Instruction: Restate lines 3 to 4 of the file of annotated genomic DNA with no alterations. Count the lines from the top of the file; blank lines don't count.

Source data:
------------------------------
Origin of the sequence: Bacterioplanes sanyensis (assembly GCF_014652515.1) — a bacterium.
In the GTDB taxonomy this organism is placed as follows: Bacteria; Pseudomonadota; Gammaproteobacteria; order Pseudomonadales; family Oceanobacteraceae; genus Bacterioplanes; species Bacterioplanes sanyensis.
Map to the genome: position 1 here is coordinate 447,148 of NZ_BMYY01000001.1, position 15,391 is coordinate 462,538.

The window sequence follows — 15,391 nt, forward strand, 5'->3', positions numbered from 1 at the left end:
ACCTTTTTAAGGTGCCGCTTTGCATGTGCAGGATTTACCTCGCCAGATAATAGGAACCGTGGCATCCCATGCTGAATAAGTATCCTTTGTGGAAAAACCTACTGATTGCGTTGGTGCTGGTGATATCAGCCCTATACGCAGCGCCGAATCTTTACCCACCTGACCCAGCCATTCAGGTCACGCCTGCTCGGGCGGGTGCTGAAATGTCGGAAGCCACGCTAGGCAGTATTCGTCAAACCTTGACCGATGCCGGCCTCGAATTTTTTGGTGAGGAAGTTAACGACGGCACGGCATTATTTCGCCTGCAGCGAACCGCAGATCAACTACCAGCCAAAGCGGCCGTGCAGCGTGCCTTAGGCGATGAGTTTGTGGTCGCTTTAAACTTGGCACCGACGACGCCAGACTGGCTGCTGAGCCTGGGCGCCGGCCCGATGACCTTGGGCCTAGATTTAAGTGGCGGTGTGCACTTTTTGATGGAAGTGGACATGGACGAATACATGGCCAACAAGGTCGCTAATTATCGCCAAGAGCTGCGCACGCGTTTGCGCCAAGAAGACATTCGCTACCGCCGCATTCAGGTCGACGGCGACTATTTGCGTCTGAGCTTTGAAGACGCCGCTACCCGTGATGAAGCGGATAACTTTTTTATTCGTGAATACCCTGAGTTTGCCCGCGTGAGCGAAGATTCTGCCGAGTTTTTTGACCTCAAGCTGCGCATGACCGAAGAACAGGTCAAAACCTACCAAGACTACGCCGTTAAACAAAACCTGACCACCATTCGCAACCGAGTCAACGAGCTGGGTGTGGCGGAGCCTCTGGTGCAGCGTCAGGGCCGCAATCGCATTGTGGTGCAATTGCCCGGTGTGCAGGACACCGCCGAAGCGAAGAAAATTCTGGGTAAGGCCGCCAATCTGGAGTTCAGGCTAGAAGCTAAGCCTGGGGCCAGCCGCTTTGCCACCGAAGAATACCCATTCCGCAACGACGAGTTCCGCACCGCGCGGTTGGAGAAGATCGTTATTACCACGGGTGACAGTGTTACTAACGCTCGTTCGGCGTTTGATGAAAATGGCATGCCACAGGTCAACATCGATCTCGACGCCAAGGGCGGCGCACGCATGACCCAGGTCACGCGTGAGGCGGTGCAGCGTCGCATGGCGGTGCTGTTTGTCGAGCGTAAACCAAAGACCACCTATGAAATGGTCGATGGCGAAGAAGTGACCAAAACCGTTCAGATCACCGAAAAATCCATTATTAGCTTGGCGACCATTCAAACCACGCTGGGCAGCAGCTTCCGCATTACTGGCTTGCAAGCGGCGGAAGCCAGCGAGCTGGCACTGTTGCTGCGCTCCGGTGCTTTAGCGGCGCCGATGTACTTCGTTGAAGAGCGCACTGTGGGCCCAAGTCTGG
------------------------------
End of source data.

Map to the genome: position 1 here is coordinate 447,148 of NZ_BMYY01000001.1, position 15,391 is coordinate 462,538.

The window sequence follows — 15,391 nt, forward strand, 5'->3', positions numbered from 1 at the left end: